To make sure invasive insects are not spread on firewood, use firewood from local sources. In other words, buy it where you plan to burn it.
Washington forests are in jeopardy from the transportation of invasive insects and diseases in firewood. Invasive pests live in wood, and when you pack it up and transport it to your camping destination, you run the risk of invasive bugs crawling out and infesting trees nearby. Once certain invasive insects take hold, they may devastate forests and outdoor recreation sites.
Even a small insect, such as the emerald ash borer, can devastate Washington forests. Its impacts could jeopardize forest industries and favorite outdoor recreation sites. Instead of tall groves, imagine tree stumps. Small pests can make big impacts.
Who Can Help?
- Bird watchers
- Rock climbers
- Property owners
- Skiiers and snowboarders
- Mountain bikers
If you spend time doing any of these activities or even if you have a home with trees on your property, you should be concerned about the potential for invasive pests and the damage they may do to the places where you love to spend time.
For example, imagine the forest you love to hike in cut down because of an invasion of the emerald ash borer, or your favorite campsite closed due to an infestation. These are real scenarios that already have happened on the East Coast where some of these invasive species are well established.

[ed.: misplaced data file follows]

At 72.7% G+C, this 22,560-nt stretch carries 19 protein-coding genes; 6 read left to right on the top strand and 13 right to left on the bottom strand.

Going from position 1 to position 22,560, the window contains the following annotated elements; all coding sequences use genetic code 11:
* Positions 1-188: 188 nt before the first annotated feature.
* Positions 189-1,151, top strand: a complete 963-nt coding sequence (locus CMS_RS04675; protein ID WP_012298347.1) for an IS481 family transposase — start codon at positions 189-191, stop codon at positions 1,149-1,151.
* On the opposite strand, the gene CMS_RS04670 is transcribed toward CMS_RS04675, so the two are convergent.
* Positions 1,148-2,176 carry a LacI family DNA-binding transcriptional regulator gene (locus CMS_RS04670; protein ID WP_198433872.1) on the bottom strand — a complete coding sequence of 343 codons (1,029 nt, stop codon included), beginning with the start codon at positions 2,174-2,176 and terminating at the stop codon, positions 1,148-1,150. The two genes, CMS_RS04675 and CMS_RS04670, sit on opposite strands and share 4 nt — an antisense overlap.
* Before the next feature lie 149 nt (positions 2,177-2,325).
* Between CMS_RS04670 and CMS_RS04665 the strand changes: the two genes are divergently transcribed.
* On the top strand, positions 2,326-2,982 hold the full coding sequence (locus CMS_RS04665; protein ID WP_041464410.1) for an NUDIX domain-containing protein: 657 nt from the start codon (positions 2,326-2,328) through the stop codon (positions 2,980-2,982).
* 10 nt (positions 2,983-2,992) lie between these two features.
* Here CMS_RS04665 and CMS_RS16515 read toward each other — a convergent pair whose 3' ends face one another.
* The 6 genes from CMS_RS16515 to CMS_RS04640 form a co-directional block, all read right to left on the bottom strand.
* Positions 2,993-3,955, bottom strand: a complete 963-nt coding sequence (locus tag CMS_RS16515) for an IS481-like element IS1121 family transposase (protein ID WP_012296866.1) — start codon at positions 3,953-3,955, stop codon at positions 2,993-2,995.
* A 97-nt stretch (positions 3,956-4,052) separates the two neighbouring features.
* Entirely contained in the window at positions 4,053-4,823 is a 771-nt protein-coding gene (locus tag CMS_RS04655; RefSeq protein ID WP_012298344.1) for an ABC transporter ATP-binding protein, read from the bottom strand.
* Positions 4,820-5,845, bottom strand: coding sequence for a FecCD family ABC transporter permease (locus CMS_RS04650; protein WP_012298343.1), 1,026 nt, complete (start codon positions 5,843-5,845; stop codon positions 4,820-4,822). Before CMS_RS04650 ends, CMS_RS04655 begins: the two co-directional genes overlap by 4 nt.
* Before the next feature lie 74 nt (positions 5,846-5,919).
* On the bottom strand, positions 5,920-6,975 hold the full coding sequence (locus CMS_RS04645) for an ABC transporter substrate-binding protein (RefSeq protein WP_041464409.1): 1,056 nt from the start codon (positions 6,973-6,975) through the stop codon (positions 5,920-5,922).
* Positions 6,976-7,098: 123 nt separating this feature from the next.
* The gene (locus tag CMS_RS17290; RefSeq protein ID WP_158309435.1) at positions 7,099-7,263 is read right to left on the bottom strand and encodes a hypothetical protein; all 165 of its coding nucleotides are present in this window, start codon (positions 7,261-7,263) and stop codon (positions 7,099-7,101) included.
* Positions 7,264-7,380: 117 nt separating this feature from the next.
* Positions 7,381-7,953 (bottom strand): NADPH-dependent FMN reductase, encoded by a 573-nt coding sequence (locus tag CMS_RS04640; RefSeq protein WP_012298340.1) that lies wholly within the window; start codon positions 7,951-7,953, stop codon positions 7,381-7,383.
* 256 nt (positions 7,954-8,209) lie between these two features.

What Can I Do?
You can save trees! Whether you love to camp, snowboard, ski, hike, hunt, rock climb, or mountain bike you should know what you can do to protect the places you love.
- How can you protect the trees that you love? It is simple–don’t move firewood.
- Spread the word–tell your friends, neighbors, and family about the dangers of moving firewood. If you know someone who is preparing for a camping trip or vacation in their recreational vehicle, remind them to purchase their firewood locally.
- Call ahead to your camping destination to find a local wood dealer.
- Never take firewood with you–always buy it near where you will burn it.
- Learn to identify and recognize the pests of concern. Check out the resources on this page to learn more.
- Burn all your firewood before leaving your campsite.
The council extends a thank you to everyone who has helped on this campaign. Special thanks go out to our partners: Bureau of Land Management, Idaho Invasive Species Council, Oregon Invasive Species Council, National Park Service, U.S. Forest Service, Washington Forest Protection Association, and Washington State Parks and Recreation Commission.